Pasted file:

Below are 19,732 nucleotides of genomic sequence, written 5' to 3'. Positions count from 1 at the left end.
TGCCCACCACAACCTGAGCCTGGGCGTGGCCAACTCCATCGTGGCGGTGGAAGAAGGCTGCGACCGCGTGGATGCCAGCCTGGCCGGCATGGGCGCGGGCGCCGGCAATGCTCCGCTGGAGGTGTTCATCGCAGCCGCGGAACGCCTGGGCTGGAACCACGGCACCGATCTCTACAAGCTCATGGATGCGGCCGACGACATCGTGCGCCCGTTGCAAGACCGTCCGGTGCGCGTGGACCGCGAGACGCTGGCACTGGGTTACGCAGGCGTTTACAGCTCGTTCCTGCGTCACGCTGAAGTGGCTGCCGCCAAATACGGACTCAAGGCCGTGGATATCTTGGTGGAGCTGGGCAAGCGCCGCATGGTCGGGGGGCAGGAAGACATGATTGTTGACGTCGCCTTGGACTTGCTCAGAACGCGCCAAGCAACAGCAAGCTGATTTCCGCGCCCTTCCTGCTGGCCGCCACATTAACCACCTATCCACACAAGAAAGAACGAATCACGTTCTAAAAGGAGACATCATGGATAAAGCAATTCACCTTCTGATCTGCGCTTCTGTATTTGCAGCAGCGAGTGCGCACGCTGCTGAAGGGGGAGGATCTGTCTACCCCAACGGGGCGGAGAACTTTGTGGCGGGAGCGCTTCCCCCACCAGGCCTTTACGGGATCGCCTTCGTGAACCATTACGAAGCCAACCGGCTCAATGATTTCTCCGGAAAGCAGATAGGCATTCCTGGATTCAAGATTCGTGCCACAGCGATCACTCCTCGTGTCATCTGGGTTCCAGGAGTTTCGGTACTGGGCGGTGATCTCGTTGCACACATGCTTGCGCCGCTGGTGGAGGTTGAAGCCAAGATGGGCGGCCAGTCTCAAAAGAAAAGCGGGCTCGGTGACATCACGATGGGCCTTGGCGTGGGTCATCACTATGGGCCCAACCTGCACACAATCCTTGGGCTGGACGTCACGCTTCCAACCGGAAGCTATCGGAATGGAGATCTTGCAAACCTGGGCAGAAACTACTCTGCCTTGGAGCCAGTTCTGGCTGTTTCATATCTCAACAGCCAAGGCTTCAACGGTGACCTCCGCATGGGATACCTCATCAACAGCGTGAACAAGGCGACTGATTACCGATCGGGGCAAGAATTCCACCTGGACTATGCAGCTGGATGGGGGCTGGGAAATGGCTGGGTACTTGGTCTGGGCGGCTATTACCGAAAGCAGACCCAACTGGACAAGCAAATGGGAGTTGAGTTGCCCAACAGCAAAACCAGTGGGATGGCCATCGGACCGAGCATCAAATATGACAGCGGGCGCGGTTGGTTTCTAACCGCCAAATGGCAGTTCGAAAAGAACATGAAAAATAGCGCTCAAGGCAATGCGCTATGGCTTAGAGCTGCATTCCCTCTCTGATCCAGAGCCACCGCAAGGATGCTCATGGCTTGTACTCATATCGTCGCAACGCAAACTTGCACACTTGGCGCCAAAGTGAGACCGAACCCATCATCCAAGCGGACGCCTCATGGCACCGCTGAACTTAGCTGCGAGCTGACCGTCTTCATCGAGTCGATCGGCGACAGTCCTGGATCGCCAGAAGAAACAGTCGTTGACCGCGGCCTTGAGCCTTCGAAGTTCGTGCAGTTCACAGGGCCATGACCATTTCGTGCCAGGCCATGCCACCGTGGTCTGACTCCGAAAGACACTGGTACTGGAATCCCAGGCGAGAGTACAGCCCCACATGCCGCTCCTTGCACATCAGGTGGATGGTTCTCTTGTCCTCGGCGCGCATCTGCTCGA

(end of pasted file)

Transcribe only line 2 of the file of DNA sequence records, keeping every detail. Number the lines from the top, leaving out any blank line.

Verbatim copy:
TGCCCACCACAACCTGAGCCTGGGCGTGGCCAACTCCATCGTGGCGGTGGAAGAAGGCTGCGACCGCGTGGATGCCAGCCTGGCCGGCATGGGCGCGGGCGCCGGCAATGCTCCGCTGGAGGTGTTCATCGCAGCCGCGGAACGCCTGGGCTGGAACCACGGCACCGATCTCTACAAGCTCATGGATGCGGCCGACGACATCGTGCGCCCGTTGCAAGACCGTCCGGTGCGCGTGGACCGCGAGACGCTGGCACTGGGTTACGCAGGCGTTTACAGCTCGTTCCTGCGTCACGCTGAAGTGGCTGCCGCCAAATACGGACTCAAGGCCGTGGATATCTTGGTGGAGCTGGGCAAGCGCCGCATGGTCGGGGGGCAGGAAGACATGATTGTTGACGTCGCCTTGGACTTGCTCAGAACGCGCCAAGCAACAGCAAGCTGATTTCCGCGCCCTTCCTGCTGGCCGCCACATTAACCACCTATCCACACAAGAAAGAACGAATCACGTTCTAAAAGGAGACATCATGGATAAAGCAATTCACCTTCTGATCTGCGCTTCTGTATTTGCAGCAGCGAGTGCGCACGCTGCTGAAGGGGGAGGATCTGTCTACCCCAACGGGGCGGAGAACTTTGTGGCGGGAGCGCTTCCCCCACCAGGCCTTTACGGGATCGCCTTCGTGAACCATTACGAAGCCAACCGGCTCAATGATTTCTCCGGAAAGCAGATAGGCATTCCTGGATTCAAGATTCGTGCCACAGCGATCACTCCTCGTGTCATCTGGGTTCCAGGAGTTTCGGTACTGGGCGGTGATCTCGTTGCACACATGCTTGCGCCGCTGGTGGAGGTTGAAGCCAAGATGGGCGGCCAGTCTCAAAAGAAAAGCGGGCTCGGTGACATCACGATGGGCCTTGGCGTGGGTCATCACTATGGGCCCAACCTGCACACAATCCTTGGGCTGGACGTCACGCTTCCAACCGGAAGCTATCGGAATGGAGATCTTGCAAACCTGGGCAGAAACTACTCTGCCTTGGAGCCAGTTCTGGCTGTTTCATATCTCAACAGCCAAGGCTTCAACGGTGACCTCCGCATGGGATACCTCATCAACAGCGTGAACAAGGCGACTGATTACCGATCGGGGCAAGAATTCCACCTGGACTATGCAGCTGGATGGGGGCTGGGAAATGGCTGGGTACTTGGTCTGGGCGGCTATTACCGAAAGCAGACCCAACTGGACAAGCAAATGGGAGTTGAGTTGCCCAACAGCAAAACCAGTGGGATGGCCATCGGACCGAGCATCAAATATGACAGCGGGCGCGGTTGGTTTCTAACCGCCAAATGGCAGTTCGAAAAGAACATGAAAAATAGCGCTCAAGGCAATGCGCTATGGCTTAGAGCTGCATTCCCTCTCTGATCCAGAGCCACCGCAAGGATGCTCATGGCTTGTACTCATATCGTCGCAACGCAAACTTGCACACTTGGCGCCAAAGTGAGACCGAACCCATCATCCAAGCGGACGCCTCATGGCACCGCTGAACTTAGCTGCGAGCTGACCGTCTTCATCGAGTCGATCGGCGACAGTCCTGGATCGCCAGAAGAAACAGTCGTTGACCGCGGCCTTGAGCCTTCGAAGTTCGTGCAGTTCACAGGGCCATGACCATTTCGTGCCAGGCCATGCCACCGTGGTCTGACTCCGAAAGACACTGGTACTGGAATCCCAGGCGAGAGTACAGCCCCACATGCCGCTCCTTGCACATCAGGTGGATGGTTCTCTTGTCCTCGGCGCGCATCTGCTCGA